Q4 2018: The state of Britain’s power system in 2018

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by Dr Iain Staffell – Imperial College London 

2018 was another rollercoaster year for Britain’s power system. 

It was tested by the Beast from the East and the hottest summer on recordwind farms and solar panels continued to hit new highs, and the price of fuels and electricity rose sharply over the summer, reversing the fortunes of ailing coal plants. 

But where do recent events sit in the grand scheme of things? This article looks at the state of Britain’s power system, showing what is happening in eight key areas. The following charts show historic data over the last decade, plus projections from National Grid, BEIS and the European Commission1 for the anticipated direction of travel over the coming years.

Power prices – £56.82 / MWh 

GB day-ahead power prices rose 27% last year to their highest in a decade, adding nearly £10m a day to the nation’s electricity generation bill. Fuel and carbon prices rose sharply in 2018, but it is unclear if this will persist so there is wide uncertainty around future power prices.

Net demand – 230 TWh

Demand net of wind and solar fell by 4% last year, and is down by over a quarter in the last decade. It is expected to continue falling at a similar pace as more renewables are installed over the coming years. Gross demand was flat at 294 TWh, and is expected to remain so for the near future.

Cabon Content – 217 g/kWh 

The carbon intensity of electricity fell 8% last year, and now stands well under half the 2012 peak. 66 million tonnes of CO2 were emitted in 2018. Carbon intensity is expected continue falling 5% per year, reaching 150 g/kWh by 2025. Emissions could increase in the short term though if coal makes a comeback.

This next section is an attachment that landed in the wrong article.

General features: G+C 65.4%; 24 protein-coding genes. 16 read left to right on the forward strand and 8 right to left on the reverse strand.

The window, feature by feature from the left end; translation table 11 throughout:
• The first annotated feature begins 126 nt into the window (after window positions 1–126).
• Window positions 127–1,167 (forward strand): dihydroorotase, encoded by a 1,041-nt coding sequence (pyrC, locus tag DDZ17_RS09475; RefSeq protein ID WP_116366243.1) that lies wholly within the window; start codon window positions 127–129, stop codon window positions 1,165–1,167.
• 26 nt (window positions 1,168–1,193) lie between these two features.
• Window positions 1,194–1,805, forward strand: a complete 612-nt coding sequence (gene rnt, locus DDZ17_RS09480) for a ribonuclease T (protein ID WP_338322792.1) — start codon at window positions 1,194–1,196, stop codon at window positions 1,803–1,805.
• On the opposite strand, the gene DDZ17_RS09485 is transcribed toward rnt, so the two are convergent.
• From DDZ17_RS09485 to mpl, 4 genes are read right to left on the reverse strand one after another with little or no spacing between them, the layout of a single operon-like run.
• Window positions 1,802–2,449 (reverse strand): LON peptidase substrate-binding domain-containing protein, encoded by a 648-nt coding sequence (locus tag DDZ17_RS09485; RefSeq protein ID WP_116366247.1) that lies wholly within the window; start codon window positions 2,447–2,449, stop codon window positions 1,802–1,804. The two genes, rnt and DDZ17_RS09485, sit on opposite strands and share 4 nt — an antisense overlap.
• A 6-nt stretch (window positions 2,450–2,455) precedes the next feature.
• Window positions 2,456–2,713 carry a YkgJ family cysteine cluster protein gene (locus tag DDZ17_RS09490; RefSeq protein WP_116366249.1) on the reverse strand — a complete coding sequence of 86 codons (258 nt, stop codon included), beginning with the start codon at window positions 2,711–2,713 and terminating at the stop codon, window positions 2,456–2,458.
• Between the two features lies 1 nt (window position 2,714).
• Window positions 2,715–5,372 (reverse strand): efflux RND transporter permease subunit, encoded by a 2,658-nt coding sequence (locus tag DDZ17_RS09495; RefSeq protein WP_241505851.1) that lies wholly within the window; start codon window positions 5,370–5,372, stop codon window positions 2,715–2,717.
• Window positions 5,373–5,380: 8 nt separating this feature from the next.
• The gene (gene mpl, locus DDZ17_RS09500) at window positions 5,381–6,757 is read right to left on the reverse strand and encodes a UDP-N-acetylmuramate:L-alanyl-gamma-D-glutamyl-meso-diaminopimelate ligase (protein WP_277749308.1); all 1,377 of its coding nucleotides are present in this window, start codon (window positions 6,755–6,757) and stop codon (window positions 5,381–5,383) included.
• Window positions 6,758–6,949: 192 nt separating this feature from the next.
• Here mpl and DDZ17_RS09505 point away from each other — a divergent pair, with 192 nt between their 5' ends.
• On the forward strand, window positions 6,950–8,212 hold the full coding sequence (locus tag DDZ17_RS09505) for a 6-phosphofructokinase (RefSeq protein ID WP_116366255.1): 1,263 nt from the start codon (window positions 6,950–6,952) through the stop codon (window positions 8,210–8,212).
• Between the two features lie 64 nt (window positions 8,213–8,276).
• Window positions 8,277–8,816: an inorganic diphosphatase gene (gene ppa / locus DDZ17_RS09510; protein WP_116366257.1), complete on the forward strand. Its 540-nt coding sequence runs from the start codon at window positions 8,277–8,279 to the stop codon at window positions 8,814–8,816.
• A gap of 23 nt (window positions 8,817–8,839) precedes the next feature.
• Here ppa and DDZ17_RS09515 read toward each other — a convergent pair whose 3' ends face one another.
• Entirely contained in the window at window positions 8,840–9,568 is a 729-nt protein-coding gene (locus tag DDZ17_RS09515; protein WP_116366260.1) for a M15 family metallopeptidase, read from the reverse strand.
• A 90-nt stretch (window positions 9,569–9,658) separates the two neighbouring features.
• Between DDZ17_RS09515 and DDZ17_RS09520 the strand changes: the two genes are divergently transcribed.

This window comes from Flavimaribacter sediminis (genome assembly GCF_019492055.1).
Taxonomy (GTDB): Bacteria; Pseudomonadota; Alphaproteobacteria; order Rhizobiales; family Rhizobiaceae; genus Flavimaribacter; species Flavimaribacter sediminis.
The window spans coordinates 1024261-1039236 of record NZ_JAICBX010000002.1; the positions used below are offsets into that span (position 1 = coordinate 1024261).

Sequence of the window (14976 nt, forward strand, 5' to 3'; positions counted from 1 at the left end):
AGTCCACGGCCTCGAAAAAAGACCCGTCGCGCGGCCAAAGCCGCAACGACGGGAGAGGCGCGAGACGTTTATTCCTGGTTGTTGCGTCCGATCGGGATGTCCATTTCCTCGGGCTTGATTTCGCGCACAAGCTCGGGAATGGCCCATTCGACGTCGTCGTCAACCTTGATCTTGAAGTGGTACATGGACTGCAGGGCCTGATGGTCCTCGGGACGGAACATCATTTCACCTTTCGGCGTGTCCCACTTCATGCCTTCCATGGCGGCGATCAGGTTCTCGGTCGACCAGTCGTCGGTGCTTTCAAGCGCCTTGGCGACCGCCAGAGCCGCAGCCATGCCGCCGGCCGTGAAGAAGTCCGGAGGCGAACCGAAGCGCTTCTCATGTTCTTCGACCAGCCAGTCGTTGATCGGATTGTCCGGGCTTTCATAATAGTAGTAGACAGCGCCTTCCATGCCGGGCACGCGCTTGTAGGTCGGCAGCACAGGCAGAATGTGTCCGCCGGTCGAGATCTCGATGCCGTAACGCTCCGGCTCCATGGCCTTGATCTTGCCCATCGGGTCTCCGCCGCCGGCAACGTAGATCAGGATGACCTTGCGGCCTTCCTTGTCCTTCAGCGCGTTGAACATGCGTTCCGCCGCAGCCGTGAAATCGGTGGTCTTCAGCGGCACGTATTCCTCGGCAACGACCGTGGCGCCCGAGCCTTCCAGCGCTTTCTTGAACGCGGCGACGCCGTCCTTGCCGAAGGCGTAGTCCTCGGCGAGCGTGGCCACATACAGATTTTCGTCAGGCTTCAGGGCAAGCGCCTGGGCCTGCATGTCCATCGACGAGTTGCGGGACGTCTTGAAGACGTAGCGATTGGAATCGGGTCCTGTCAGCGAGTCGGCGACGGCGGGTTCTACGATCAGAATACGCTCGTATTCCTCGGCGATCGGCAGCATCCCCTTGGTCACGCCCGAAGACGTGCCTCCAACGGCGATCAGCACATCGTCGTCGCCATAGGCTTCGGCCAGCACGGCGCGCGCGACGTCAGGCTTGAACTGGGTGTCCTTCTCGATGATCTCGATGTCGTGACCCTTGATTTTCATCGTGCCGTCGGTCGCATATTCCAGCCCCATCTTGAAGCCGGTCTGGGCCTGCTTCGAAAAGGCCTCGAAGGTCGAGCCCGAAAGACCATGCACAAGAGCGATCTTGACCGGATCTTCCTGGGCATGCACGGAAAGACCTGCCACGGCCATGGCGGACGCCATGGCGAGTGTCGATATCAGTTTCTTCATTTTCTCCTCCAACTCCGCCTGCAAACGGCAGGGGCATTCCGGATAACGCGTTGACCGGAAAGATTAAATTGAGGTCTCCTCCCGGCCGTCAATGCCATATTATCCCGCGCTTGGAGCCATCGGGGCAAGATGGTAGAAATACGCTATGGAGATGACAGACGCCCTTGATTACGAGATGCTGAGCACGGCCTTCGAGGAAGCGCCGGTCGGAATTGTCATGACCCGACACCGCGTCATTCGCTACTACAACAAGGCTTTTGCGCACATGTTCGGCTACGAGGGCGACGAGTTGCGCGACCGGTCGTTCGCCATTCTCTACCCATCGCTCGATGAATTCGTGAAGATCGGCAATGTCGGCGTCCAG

Trade balance – 9:1

Britain imported 22 TWh of electricity in 2018, nine times more than it exported. France (with its nuclear stations) and The Netherlands (with coal) were the main sources. The amount of electricity generated in Britain fell to its lowest in quarter of a century, as demand is falling and more is imported.

Low carbon share – 53%

Generation from low-carbon sources grew for the 8th year running. They produced 157 TWh last year, more than from all fossil fuels. It is uncertain whether this share will continue to grow as Toshiba and Hitachi have halted plans to build new nuclear reactors in Britain, and investment in renewables has fallen to its lowest in nearly a decade.

Renewables share – 28%

More than a quarter of electricity came from renewables in 2018. Three fifths of this was from wind, one fifth from biomass, and one fifth solar plus hydro power. More ambitious forecasts see this pace continuing, meaning renewables would supply half of Britain’s electricity by 2025, and could overtake fossil fuels as early as 2020.

Solid fuels: 17 TWh

Biomass overtook coal as the 5th largest source of electricity in 2018. Biomass output grew by a sixth, while coal fell by a quarter last year. Forecasts see biomass output plateau as no new biomass plants are being planned in the near future, whilst coal will be completely phased out by 2025 at the latest.

Coal: 0–25%

Coal provided less than 1% of Britain’s electricity during 100 days of 2018. In total, there were 1,900 hours with zero coal output, triple the number seen in 2017. However, coal provided much-needed flexible capacity during the cold weather in March when gas prices spiked, supplying more than a quarter of electricity.

1: Forecasts for supply, demand and emissions show the upper and lower range across all trajectories in the 2017 and 2018 Future Energy Scenarios and Energy and Emissions Projections, and the 2016 EU Reference Scenario.

Authors: Dr Iain StaffellProfessor Richard GreenDr Rob Gross and Professor Tim Green.

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